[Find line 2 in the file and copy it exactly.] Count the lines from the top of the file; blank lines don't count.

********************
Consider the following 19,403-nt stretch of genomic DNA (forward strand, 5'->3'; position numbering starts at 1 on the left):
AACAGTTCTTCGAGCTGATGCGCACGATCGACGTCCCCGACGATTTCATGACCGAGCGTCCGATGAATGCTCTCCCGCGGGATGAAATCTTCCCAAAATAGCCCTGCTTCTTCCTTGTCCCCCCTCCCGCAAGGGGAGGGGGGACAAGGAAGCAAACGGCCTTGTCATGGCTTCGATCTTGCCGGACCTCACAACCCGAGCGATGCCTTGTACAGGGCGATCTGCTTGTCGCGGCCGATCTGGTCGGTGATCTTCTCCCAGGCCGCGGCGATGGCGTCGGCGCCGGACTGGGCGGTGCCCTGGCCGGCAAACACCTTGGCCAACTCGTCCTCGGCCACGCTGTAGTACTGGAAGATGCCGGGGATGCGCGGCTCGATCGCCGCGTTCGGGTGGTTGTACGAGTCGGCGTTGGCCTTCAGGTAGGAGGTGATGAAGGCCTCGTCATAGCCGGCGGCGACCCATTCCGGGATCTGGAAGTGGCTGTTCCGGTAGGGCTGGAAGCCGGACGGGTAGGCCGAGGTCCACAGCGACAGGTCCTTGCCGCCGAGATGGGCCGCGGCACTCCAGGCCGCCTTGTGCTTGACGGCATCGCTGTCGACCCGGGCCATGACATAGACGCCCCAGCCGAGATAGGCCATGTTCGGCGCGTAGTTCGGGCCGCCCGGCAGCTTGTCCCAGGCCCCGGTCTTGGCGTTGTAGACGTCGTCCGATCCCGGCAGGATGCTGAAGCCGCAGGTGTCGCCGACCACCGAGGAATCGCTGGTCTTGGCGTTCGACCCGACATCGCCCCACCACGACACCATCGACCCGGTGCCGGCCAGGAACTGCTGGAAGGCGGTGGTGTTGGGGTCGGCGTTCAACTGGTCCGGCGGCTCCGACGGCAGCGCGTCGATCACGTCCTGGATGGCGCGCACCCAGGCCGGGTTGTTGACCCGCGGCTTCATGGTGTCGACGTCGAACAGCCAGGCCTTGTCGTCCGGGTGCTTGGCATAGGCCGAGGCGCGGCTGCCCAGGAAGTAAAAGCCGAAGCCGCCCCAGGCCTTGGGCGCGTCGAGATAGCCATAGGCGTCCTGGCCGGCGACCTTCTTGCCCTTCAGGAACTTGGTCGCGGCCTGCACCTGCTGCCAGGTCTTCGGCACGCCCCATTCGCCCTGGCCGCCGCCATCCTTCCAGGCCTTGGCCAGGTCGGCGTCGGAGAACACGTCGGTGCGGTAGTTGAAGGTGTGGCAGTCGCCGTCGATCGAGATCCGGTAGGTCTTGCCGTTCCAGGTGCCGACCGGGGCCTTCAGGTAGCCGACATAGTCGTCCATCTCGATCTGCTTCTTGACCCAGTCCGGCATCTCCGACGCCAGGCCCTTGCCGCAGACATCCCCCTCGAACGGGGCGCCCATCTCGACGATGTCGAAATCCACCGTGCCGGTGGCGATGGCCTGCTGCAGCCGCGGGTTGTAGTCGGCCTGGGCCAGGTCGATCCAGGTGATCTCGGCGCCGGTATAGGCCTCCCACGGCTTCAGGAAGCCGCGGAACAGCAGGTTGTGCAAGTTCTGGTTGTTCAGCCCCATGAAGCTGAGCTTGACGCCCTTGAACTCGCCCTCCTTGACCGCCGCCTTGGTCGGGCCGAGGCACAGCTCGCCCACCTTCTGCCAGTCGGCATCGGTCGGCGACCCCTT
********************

AACAGTTCTTCGAGCTGATGCGCACGATCGACGTCCCCGACGATTTCATGACCGAGCGTCCGATGAATGCTCTCCCGCGGGATGAAATCTTCCCAAAATAGCCCTGCTTCTTCCTTGTCCCCCCTCCCGCAAGGGGAGGGGGGACAAGGAAGCAAACGGCCTTGTCATGGCTTCGATCTTGCCGGACCTCACAACCCGAGCGATGCCTTGTACAGGGCGATCTGCTTGTCGCGGCCGATCTGGTCGGTGATCTTCTCCCAGGCCGCGGCGATGGCGTCGGCGCCGGACTGGGCGGTGCCCTGGCCGGCAAACACCTTGGCCAACTCGTCCTCGGCCACGCTGTAGTACTGGAAGATGCCGGGGATGCGCGGCTCGATCGCCGCGTTCGGGTGGTTGTACGAGTCGGCGTTGGCCTTCAGGTAGGAGGTGATGAAGGCCTCGTCATAGCCGGCGGCGACCCATTCCGGGATCTGGAAGTGGCTGTTCCGGTAGGGCTGGAAGCCGGACGGGTAGGCCGAGGTCCACAGCGACAGGTCCTTGCCGCCGAGATGGGCCGCGGCACTCCAGGCCGCCTTGTGCTTGACGGCATCGCTGTCGACCCGGGCCATGACATAGACGCCCCAGCCGAGATAGGCCATGTTCGGCGCGTAGTTCGGGCCGCCCGGCAGCTTGTCCCAGGCCCCGGTCTTGGCGTTGTAGACGTCGTCCGATCCCGGCAGGATGCTGAAGCCGCAGGTGTCGCCGACCACCGAGGAATCGCTGGTCTTGGCGTTCGACCCGACATCGCCCCACCACGACACCATCGACCCGGTGCCGGCCAGGAACTGCTGGAAGGCGGTGGTGTTGGGGTCGGCGTTCAACTGGTCCGGCGGCTCCGACGGCAGCGCGTCGATCACGTCCTGGATGGCGCGCACCCAGGCCGGGTTGTTGACCCGCGGCTTCATGGTGTCGACGTCGAACAGCCAGGCCTTGTCGTCCGGGTGCTTGGCATAGGCCGAGGCGCGGCTGCCCAGGAAGTAAAAGCCGAAGCCGCCCCAGGCCTTGGGCGCGTCGAGATAGCCATAGGCGTCCTGGCCGGCGACCTTCTTGCCCTTCAGGAACTTGGTCGCGGCCTGCACCTGCTGCCAGGTCTTCGGCACGCCCCATTCGCCCTGGCCGCCGCCATCCTTCCAGGCCTTGGCCAGGTCGGCGTCGGAGAACACGTCGGTGCGGTAGTTGAAGGTGTGGCAGTCGCCGTCGATCGAGATCCGGTAGGTCTTGCCGTTCCAGGTGCCGACCGGGGCCTTCAGGTAGCCGACATAGTCGTCCATCTCGATCTGCTTCTTGACCCAGTCCGGCATCTCCGACGCCAGGCCCTTGCCGCAGACATCCCCCTCGAACGGGGCGCCCATCTCGACGATGTCGAAATCCACCGTGCCGGTGGCGATGGCCTGCTGCAGCCGCGGGTTGTAGTCGGCCTGGGCCAGGTCGATCCAGGTGATCTCGGCGCCGGTATAGGCCTCCCACGGCTTCAGGAAGCCGCGGAACAGCAGGTTGTGCAAGTTCTGGTTGTTCAGCCCCATGAAGCTGAGCTTGACGCCCTTGAACTCGCCCTCCTTGACCGCCGCCTTGGTCGGGCCGAGGCACAGCTCGCCCACCTTCTGCCAGTCGGCATCGGTCGGCGACCCCTT